Scientific games culture has its own take on fish tanks, which are often built in the hopes that they’ll somehow reduce the risk of being eaten by sharks.
The catch-a-fish-toy game is an offshoot of science and technology culture.
For those in the industry, it’s a way to try to attract more research funding and encourage collaboration between scientists.
The science-centric hobby has been around for decades, with more than 50 different companies in the US alone.
It’s popular for a reason.
It provides a way for scientists to make friends, get a bit of exercise and socialise with other scientists, which can also help keep them sane when it comes to dealing with a potentially lethal environment.
So it makes sense that the fish tank would have a similar purpose.
“It was actually a really popular game, with scientists,” said Jennifer Narducci, a professor at the University of California, Santa Cruz who studies the science-obsessed hobby.
The idea came to Narducc after she and her colleagues found that people who built a tank with a fish in it were more likely to be successful in their studies. “
So you had to build a tank that would prevent you from seeing any sharks at all, and so it was kind of an experiment in socialization.”
The idea came to Narducc after she and her colleagues found that people who built a tank with a fish in it were more likely to be successful in their studies.
“In many ways, it was a great game to be a part of,” she said.
“And so it sort of became a kind of cult of science.”
But it wasn’t the only way to encourage research in the hobby.
The fish tank also inspired the creation of a website, ScienceFishing, which offers free and low-cost fish-toys for use in research.
ScienceFishes also has a new Facebook page, Science Fishes, where members can connect and ask questions about fish-keeping.
The idea is to encourage members to share their knowledge and experience with other members and to help them better understand fish behaviour and other aspects of science.
“We wanted to give scientists a safe space in which they could be creative and share their ideas,” Narduci said.
ScienceFish’s website was created to encourage more science-oriented hobbyists to share knowledge.
It features an array of videos and pictures of fish and aquariums, and even offers a video tutorial for beginners.
The video series includes some of the most popular species of fish, such as the blue and green salmon, as well as some new ones like the golden hare and white tiger shark.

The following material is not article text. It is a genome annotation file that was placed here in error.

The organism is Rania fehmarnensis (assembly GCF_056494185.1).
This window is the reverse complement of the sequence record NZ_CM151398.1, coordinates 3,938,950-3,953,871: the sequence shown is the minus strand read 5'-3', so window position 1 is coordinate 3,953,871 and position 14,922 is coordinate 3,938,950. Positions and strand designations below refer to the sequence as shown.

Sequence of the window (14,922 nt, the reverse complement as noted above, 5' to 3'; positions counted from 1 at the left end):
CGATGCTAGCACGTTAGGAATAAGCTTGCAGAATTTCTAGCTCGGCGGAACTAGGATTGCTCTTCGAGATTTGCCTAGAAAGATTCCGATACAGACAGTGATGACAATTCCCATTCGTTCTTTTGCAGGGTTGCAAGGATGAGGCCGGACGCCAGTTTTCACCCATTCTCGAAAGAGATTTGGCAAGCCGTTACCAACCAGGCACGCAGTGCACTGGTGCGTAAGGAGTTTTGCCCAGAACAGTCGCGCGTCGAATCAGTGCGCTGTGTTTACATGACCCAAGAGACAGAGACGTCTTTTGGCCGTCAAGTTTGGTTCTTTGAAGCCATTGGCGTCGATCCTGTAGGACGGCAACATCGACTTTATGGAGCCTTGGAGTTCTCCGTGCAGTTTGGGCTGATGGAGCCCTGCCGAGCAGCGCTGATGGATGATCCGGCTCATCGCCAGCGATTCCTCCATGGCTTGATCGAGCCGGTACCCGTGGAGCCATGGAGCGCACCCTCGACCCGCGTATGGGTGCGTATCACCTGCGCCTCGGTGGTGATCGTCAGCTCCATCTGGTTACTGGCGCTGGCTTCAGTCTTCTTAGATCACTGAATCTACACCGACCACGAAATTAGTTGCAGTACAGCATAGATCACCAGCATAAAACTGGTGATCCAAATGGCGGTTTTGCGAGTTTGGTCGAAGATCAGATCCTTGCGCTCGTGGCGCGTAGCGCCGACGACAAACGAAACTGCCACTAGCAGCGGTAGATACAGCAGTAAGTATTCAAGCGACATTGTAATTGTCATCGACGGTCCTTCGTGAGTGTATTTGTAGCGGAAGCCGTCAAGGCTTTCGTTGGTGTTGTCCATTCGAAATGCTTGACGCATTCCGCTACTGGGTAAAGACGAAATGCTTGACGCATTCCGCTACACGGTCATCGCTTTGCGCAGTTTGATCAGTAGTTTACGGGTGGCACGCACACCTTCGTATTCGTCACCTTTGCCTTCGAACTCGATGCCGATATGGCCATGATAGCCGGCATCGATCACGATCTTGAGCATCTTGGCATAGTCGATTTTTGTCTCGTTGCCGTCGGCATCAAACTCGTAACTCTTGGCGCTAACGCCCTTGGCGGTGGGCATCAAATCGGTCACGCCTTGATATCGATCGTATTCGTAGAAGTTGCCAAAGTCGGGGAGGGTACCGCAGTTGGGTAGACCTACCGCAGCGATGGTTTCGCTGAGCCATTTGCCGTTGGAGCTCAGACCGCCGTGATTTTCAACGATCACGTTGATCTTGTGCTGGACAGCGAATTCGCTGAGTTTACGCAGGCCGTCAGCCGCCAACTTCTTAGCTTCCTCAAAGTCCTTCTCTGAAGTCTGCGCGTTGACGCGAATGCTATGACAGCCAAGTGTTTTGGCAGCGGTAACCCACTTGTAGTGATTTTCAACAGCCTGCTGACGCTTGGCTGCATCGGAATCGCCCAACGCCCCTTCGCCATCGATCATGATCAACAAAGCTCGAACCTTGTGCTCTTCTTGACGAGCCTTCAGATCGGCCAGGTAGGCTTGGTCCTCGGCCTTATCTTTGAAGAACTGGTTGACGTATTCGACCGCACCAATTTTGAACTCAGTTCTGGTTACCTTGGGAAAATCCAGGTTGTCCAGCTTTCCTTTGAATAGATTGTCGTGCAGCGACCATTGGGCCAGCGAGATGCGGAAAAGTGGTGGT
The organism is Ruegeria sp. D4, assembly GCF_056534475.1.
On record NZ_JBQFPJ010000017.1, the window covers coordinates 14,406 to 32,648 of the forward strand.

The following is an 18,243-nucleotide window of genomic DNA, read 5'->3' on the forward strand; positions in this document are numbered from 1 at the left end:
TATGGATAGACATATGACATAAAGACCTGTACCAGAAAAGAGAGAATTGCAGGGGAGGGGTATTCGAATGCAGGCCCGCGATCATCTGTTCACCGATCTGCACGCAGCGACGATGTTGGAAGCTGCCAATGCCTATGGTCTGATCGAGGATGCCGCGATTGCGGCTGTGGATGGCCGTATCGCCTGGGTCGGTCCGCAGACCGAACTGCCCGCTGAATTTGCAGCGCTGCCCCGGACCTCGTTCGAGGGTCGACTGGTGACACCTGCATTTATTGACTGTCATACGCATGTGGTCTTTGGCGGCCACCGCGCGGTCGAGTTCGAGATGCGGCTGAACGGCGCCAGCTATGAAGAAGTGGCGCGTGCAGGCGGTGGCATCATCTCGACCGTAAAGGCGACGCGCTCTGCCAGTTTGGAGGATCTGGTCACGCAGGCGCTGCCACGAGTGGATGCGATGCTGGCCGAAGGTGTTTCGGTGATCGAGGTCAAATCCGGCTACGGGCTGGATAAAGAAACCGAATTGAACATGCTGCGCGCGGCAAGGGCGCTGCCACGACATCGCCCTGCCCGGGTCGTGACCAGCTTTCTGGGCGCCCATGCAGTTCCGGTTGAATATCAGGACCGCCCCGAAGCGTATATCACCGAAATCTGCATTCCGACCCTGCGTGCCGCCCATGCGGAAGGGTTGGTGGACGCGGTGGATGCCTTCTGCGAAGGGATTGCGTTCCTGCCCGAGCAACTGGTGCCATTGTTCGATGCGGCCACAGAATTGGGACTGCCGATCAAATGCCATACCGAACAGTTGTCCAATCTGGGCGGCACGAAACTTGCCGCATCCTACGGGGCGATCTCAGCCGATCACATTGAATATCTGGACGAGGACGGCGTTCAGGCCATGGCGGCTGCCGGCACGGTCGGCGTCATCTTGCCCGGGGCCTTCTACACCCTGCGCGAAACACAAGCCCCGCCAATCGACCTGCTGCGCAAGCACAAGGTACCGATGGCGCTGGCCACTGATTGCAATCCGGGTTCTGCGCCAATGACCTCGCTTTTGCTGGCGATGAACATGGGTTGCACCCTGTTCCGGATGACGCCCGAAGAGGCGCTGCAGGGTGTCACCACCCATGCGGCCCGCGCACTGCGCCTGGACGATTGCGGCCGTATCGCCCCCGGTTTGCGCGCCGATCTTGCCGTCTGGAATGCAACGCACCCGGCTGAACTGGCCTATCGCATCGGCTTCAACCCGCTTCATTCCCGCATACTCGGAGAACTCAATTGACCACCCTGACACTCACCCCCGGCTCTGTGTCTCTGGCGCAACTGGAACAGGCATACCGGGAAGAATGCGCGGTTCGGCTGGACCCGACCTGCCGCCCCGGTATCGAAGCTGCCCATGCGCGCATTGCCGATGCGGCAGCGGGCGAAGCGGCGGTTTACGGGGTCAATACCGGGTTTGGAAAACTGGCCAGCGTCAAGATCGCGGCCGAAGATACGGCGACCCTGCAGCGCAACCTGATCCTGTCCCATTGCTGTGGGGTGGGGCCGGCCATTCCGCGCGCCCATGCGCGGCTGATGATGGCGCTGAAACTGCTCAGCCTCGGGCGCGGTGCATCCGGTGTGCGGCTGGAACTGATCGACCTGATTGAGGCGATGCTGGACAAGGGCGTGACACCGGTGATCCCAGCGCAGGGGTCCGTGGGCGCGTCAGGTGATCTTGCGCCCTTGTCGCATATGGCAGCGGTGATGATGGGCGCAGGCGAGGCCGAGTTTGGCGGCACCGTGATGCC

For some of its members, like Narduca, the idea of having a fish tank for free is a bit appealing.
“You can do it for a lot less money than you could if you were just going to buy a real fish tank,” she says.
“That’s why it’s so appealing.”
But not everyone is as enthusiastic about the idea.
“I think it’s kind of silly to think that we can all get together and play this game, and be in a tank together,” said Rebecca Klimm, who teaches at the Institute of Marine and Antarctic Studies in Antarctica.
“For many of us, the ocean is our world, and we’re trying to get out of it.”
It’s not clear how many fish tanks are in use around the world.
Some studies have found that some fish tank owners may be more likely than others to buy one.
The UK’s Natural Environment Research Council said that in 2016, just 2.6 per cent of people in the UK were registered to own a fishtank.
But a study from Australia last year found that fish tank ownership was almost twice as common among fish owners as non-fish owners.
“A lot of people will have a hobby and think they can just buy one, but there’s a lot of research that shows people are very reluctant to do that,” said Narduc.
“People are scared that they’re going to get bitten by a shark.”
In the US, there are no official statistics for how many people own a home-built fish tank.
But it’s not hard to find anecdotal evidence to support this idea.
It appears that most of us are happy to share the ocean with other people, but the idea that people should build a safe and secure environment for their own research is a little hard to swallow.